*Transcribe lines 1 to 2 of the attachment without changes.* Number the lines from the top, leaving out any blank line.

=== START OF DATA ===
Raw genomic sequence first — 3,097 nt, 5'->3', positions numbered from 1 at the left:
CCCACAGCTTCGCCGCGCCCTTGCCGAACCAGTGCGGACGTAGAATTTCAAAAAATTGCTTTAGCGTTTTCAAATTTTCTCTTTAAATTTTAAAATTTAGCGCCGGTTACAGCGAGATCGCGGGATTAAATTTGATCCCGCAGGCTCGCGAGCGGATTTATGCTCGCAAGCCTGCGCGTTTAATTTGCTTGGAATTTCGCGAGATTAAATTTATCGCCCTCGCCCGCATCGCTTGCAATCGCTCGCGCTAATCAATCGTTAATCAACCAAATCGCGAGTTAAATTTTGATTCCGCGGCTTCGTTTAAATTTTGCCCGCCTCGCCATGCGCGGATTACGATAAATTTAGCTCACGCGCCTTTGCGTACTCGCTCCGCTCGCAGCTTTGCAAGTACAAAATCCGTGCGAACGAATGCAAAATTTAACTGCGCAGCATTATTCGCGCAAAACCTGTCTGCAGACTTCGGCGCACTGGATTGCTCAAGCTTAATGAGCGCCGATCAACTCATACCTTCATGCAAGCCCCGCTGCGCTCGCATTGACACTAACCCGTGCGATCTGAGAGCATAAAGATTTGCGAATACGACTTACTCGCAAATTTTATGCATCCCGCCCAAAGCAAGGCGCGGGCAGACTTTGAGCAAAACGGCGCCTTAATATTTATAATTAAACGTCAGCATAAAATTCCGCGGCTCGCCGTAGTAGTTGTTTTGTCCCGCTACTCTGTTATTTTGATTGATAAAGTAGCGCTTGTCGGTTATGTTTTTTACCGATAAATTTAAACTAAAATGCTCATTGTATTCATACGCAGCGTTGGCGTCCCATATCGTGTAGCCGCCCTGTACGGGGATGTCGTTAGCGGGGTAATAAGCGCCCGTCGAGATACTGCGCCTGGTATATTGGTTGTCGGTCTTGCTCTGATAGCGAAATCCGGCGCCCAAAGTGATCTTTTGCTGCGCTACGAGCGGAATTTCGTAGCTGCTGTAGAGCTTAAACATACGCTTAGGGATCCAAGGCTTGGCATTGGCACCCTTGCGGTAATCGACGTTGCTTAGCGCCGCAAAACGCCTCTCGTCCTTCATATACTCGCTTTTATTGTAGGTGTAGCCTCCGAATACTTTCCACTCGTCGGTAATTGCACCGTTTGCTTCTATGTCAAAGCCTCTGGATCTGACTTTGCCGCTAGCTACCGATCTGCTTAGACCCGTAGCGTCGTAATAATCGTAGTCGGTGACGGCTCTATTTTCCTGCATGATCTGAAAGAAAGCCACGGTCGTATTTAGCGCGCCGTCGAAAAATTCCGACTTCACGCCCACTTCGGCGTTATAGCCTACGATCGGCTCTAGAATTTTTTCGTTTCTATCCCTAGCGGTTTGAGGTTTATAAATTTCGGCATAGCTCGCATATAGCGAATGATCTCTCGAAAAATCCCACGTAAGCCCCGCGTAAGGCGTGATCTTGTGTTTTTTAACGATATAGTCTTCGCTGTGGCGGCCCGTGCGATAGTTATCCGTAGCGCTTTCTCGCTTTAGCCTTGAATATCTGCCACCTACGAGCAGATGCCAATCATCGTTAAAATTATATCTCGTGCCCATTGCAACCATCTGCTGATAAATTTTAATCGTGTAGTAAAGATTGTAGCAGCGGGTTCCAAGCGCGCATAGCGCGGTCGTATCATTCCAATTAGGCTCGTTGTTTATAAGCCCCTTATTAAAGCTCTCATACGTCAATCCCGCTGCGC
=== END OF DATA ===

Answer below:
Raw genomic sequence first — 3,097 nt, 5'->3', positions numbered from 1 at the left:
CCCACAGCTTCGCCGCGCCCTTGCCGAACCAGTGCGGACGTAGAATTTCAAAAAATTGCTTTAGCGTTTTCAAATTTTCTCTTTAAATTTTAAAATTTAGCGCCGGTTACAGCGAGATCGCGGGATTAAATTTGATCCCGCAGGCTCGCGAGCGGATTTATGCTCGCAAGCCTGCGCGTTTAATTTGCTTGGAATTTCGCGAGATTAAATTTATCGCCCTCGCCCGCATCGCTTGCAATCGCTCGCGCTAATCAATCGTTAATCAACCAAATCGCGAGTTAAATTTTGATTCCGCGGCTTCGTTTAAATTTTGCCCGCCTCGCCATGCGCGGATTACGATAAATTTAGCTCACGCGCCTTTGCGTACTCGCTCCGCTCGCAGCTTTGCAAGTACAAAATCCGTGCGAACGAATGCAAAATTTAACTGCGCAGCATTATTCGCGCAAAACCTGTCTGCAGACTTCGGCGCACTGGATTGCTCAAGCTTAATGAGCGCCGATCAACTCATACCTTCATGCAAGCCCCGCTGCGCTCGCATTGACACTAACCCGTGCGATCTGAGAGCATAAAGATTTGCGAATACGACTTACTCGCAAATTTTATGCATCCCGCCCAAAGCAAGGCGCGGGCAGACTTTGAGCAAAACGGCGCCTTAATATTTATAATTAAACGTCAGCATAAAATTCCGCGGCTCGCCGTAGTAGTTGTTTTGTCCCGCTACTCTGTTATTTTGATTGATAAAGTAGCGCTTGTCGGTTATGTTTTTTACCGATAAATTTAAACTAAAATGCTCATTGTATTCATACGCAGCGTTGGCGTCCCATATCGTGTAGCCGCCCTGTACGGGGATGTCGTTAGCGGGGTAATAAGCGCCCGTCGAGATACTGCGCCTGGTATATTGGTTGTCGGTCTTGCTCTGATAGCGAAATCCGGCGCCCAAAGTGATCTTTTGCTGCGCTACGAGCGGAATTTCGTAGCTGCTGTAGAGCTTAAACATACGCTTAGGGATCCAAGGCTTGGCATTGGCACCCTTGCGGTAATCGACGTTGCTTAGCGCCGCAAAACGCCTCTCGTCCTTCATATACTCGCTTTTATTGTAGGTGTAGCCTCCGAATACTTTCCACTCGTCGGTAATTGCACCGTTTGCTTCTATGTCAAAGCCTCTGGATCTGACTTTGCCGCTAGCTACCGATCTGCTTAGACCCGTAGCGTCGTAATAATCGTAGTCGGTGACGGCTCTATTTTCCTGCATGATCTGAAAGAAAGCCACGGTCGTATTTAGCGCGCCGTCGAAAAATTCCGACTTCACGCCCACTTCGGCGTTATAGCCTACGATCGGCTCTAGAATTTTTTCGTTTCTATCCCTAGCGGTTTGAGGTTTATAAATTTCGGCATAGCTCGCATATAGCGAATGATCTCTCGAAAAATCCCACGTAAGCCCCGCGTAAGGCGTGATCTTGTGTTTTTTAACGATATAGTCTTCGCTGTGGCGGCCCGTGCGATAGTTATCCGTAGCGCTTTCTCGCTTTAGCCTTGAATATCTGCCACCTACGAGCAGATGCCAATCATCGTTAAAATTATATCTCGTGCCCATTGCAACCATCTGCTGATAAATTTTAATCGTGTAGTAAAGATTGTAGCAGCGGGTTCCAAGCGCGCATAGCGCGGTCGTATCATTCCAATTAGGCTCGTTGTTTATAAGCCCCTTATTAAAGCTCTCATACGTCAATCCCGCTGCGC